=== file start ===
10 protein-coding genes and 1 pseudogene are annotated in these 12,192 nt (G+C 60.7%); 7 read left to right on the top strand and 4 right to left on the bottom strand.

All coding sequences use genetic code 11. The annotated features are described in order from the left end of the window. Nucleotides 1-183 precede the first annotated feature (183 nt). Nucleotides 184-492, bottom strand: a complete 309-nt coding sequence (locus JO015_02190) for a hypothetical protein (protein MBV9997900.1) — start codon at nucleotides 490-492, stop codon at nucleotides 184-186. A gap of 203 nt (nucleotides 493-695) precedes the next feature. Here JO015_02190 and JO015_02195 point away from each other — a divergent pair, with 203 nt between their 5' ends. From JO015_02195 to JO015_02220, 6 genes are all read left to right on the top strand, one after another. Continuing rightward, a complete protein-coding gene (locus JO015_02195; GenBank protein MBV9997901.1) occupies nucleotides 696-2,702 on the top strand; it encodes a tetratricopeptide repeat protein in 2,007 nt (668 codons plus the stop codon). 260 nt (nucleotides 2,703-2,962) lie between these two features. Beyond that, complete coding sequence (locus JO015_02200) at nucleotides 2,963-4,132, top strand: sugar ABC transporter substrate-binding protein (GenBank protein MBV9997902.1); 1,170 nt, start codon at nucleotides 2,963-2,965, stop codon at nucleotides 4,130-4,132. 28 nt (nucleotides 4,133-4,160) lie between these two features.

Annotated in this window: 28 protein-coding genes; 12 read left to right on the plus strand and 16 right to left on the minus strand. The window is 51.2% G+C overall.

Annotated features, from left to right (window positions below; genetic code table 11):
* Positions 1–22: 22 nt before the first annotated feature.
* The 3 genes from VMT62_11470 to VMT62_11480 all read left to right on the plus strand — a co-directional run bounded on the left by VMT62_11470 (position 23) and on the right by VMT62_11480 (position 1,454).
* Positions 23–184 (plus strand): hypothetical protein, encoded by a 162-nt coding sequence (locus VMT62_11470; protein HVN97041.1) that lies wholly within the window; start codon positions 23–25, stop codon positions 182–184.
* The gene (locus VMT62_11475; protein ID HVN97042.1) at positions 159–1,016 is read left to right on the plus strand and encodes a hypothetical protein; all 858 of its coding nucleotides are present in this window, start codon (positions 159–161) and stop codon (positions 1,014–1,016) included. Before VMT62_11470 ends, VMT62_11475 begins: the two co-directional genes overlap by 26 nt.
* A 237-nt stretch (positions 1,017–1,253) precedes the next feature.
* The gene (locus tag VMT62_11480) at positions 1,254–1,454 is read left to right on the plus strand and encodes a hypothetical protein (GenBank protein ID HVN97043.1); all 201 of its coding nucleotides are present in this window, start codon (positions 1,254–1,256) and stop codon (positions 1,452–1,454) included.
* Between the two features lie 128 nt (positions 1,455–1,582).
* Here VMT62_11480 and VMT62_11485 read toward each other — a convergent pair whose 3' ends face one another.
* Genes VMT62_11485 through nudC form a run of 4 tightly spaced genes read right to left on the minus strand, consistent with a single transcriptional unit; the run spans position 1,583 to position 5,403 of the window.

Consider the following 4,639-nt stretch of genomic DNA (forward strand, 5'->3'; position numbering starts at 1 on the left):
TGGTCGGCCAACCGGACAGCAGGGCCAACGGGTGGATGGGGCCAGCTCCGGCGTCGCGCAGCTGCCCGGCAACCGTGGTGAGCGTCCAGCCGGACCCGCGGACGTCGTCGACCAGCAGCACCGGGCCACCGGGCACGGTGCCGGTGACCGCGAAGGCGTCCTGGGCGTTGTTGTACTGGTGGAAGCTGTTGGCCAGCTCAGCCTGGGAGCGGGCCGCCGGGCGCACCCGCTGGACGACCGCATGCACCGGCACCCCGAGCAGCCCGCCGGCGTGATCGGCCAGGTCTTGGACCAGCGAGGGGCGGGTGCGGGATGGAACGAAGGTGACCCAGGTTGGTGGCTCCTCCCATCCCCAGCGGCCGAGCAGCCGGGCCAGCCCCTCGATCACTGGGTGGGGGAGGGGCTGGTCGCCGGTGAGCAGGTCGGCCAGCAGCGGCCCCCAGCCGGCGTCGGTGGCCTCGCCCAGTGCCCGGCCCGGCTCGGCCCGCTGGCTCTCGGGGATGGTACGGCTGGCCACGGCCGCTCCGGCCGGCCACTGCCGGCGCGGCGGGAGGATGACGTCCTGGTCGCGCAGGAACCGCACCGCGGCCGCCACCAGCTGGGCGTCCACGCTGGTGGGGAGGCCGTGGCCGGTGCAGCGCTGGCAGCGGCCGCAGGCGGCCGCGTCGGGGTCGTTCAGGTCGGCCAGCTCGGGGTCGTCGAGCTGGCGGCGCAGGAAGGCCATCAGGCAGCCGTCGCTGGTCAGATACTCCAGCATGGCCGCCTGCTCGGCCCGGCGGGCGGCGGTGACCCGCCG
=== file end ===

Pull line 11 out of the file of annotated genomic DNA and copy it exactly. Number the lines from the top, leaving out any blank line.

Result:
* Between the two features lie 128 nt (positions 1,455–1,582).